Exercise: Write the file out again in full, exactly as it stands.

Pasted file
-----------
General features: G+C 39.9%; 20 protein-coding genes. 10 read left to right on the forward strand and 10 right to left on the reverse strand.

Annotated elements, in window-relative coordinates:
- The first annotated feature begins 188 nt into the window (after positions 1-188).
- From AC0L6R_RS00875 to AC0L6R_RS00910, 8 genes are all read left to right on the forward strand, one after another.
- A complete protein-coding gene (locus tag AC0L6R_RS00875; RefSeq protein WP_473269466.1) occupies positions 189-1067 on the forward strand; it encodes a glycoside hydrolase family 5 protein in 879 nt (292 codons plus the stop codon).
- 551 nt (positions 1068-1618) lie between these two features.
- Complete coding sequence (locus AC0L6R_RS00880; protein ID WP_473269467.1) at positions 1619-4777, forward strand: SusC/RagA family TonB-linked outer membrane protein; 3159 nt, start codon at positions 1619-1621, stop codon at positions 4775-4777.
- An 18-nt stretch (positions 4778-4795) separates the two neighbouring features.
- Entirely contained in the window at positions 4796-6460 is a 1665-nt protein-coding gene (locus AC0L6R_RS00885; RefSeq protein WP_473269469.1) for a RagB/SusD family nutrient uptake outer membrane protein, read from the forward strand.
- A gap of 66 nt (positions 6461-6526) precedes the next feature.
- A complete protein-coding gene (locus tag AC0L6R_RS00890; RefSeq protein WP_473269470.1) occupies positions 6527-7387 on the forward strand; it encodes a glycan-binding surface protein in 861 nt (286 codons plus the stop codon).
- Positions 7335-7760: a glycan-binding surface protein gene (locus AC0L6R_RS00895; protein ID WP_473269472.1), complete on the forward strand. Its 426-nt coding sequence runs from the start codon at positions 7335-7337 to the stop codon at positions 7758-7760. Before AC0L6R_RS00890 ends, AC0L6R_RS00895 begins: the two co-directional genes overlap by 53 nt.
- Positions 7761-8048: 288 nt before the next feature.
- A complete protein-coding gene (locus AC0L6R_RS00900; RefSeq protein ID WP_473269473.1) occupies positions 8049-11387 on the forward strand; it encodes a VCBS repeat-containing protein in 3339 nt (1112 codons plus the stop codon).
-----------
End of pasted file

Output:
General features: G+C 39.9%; 20 protein-coding genes. 10 read left to right on the forward strand and 10 right to left on the reverse strand.

Annotated elements, in window-relative coordinates:
- The first annotated feature begins 188 nt into the window (after positions 1-188).
- From AC0L6R_RS00875 to AC0L6R_RS00910, 8 genes are all read left to right on the forward strand, one after another.
- A complete protein-coding gene (locus tag AC0L6R_RS00875; RefSeq protein WP_473269466.1) occupies positions 189-1067 on the forward strand; it encodes a glycoside hydrolase family 5 protein in 879 nt (292 codons plus the stop codon).
- 551 nt (positions 1068-1618) lie between these two features.
- Complete coding sequence (locus AC0L6R_RS00880; protein ID WP_473269467.1) at positions 1619-4777, forward strand: SusC/RagA family TonB-linked outer membrane protein; 3159 nt, start codon at positions 1619-1621, stop codon at positions 4775-4777.
- An 18-nt stretch (positions 4778-4795) separates the two neighbouring features.
- Entirely contained in the window at positions 4796-6460 is a 1665-nt protein-coding gene (locus AC0L6R_RS00885; RefSeq protein WP_473269469.1) for a RagB/SusD family nutrient uptake outer membrane protein, read from the forward strand.
- A gap of 66 nt (positions 6461-6526) precedes the next feature.
- A complete protein-coding gene (locus tag AC0L6R_RS00890; RefSeq protein WP_473269470.1) occupies positions 6527-7387 on the forward strand; it encodes a glycan-binding surface protein in 861 nt (286 codons plus the stop codon).
- Positions 7335-7760: a glycan-binding surface protein gene (locus AC0L6R_RS00895; protein ID WP_473269472.1), complete on the forward strand. Its 426-nt coding sequence runs from the start codon at positions 7335-7337 to the stop codon at positions 7758-7760. Before AC0L6R_RS00890 ends, AC0L6R_RS00895 begins: the two co-directional genes overlap by 53 nt.
- Positions 7761-8048: 288 nt before the next feature.
- A complete protein-coding gene (locus AC0L6R_RS00900; RefSeq protein ID WP_473269473.1) occupies positions 8049-11387 on the forward strand; it encodes a VCBS repeat-containing protein in 3339 nt (1112 codons plus the stop codon).